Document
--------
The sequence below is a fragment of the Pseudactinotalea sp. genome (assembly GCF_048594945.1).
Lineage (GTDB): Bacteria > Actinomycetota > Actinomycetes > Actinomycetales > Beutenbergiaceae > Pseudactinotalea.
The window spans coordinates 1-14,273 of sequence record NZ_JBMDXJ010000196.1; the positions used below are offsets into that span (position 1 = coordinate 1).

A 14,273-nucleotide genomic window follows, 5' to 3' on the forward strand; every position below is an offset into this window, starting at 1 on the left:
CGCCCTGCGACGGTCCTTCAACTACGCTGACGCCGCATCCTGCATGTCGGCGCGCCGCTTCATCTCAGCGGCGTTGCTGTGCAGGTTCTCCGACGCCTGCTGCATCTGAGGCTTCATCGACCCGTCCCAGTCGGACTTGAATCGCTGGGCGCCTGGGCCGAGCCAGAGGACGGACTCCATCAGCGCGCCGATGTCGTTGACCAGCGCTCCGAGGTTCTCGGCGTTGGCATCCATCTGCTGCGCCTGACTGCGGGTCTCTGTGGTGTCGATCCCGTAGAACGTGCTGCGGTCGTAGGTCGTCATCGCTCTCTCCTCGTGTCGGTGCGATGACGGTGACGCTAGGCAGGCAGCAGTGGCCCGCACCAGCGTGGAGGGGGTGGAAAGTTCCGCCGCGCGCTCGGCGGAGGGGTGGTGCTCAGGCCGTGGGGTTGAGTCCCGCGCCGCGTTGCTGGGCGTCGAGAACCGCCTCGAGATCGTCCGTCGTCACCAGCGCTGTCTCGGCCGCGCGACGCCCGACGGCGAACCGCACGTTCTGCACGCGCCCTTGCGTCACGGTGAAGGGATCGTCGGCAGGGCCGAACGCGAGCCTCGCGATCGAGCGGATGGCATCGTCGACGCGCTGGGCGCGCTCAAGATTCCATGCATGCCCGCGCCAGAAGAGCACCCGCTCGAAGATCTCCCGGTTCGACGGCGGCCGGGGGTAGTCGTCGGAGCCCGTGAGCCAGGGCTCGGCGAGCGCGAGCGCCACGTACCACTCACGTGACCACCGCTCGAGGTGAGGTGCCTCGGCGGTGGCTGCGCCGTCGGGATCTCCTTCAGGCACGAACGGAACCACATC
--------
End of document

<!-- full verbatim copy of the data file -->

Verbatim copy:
The sequence below is a fragment of the Pseudactinotalea sp. genome (assembly GCF_048594945.1).
Lineage (GTDB): Bacteria > Actinomycetota > Actinomycetes > Actinomycetales > Beutenbergiaceae > Pseudactinotalea.
The window spans coordinates 1-14,273 of sequence record NZ_JBMDXJ010000196.1; the positions used below are offsets into that span (position 1 = coordinate 1).

A 14,273-nucleotide genomic window follows, 5' to 3' on the forward strand; every position below is an offset into this window, starting at 1 on the left:
CGCCCTGCGACGGTCCTTCAACTACGCTGACGCCGCATCCTGCATGTCGGCGCGCCGCTTCATCTCAGCGGCGTTGCTGTGCAGGTTCTCCGACGCCTGCTGCATCTGAGGCTTCATCGACCCGTCCCAGTCGGACTTGAATCGCTGGGCGCCTGGGCCGAGCCAGAGGACGGACTCCATCAGCGCGCCGATGTCGTTGACCAGCGCTCCGAGGTTCTCGGCGTTGGCATCCATCTGCTGCGCCTGACTGCGGGTCTCTGTGGTGTCGATCCCGTAGAACGTGCTGCGGTCGTAGGTCGTCATCGCTCTCTCCTCGTGTCGGTGCGATGACGGTGACGCTAGGCAGGCAGCAGTGGCCCGCACCAGCGTGGAGGGGGTGGAAAGTTCCGCCGCGCGCTCGGCGGAGGGGTGGTGCTCAGGCCGTGGGGTTGAGTCCCGCGCCGCGTTGCTGGGCGTCGAGAACCGCCTCGAGATCGTCCGTCGTCACCAGCGCTGTCTCGGCCGCGCGACGCCCGACGGCGAACCGCACGTTCTGCACGCGCCCTTGCGTCACGGTGAAGGGATCGTCGGCAGGGCCGAACGCGAGCCTCGCGATCGAGCGGATGGCATCGTCGACGCGCTGGGCGCGCTCAAGATTCCATGCATGCCCGCGCCAGAAGAGCACCCGCTCGAAGATCTCCCGGTTCGACGGCGGCCGGGGGTAGTCGTCGGAGCCCGTGAGCCAGGGCTCGGCGAGCGCGAGCGCCACGTACCACTCACGTGACCACCGCTCGAGGTGAGGTGCCTCGGCGGTGGCTGCGCCGTCGGGATCTCCTTCAGGCACGAACGGAACCACATC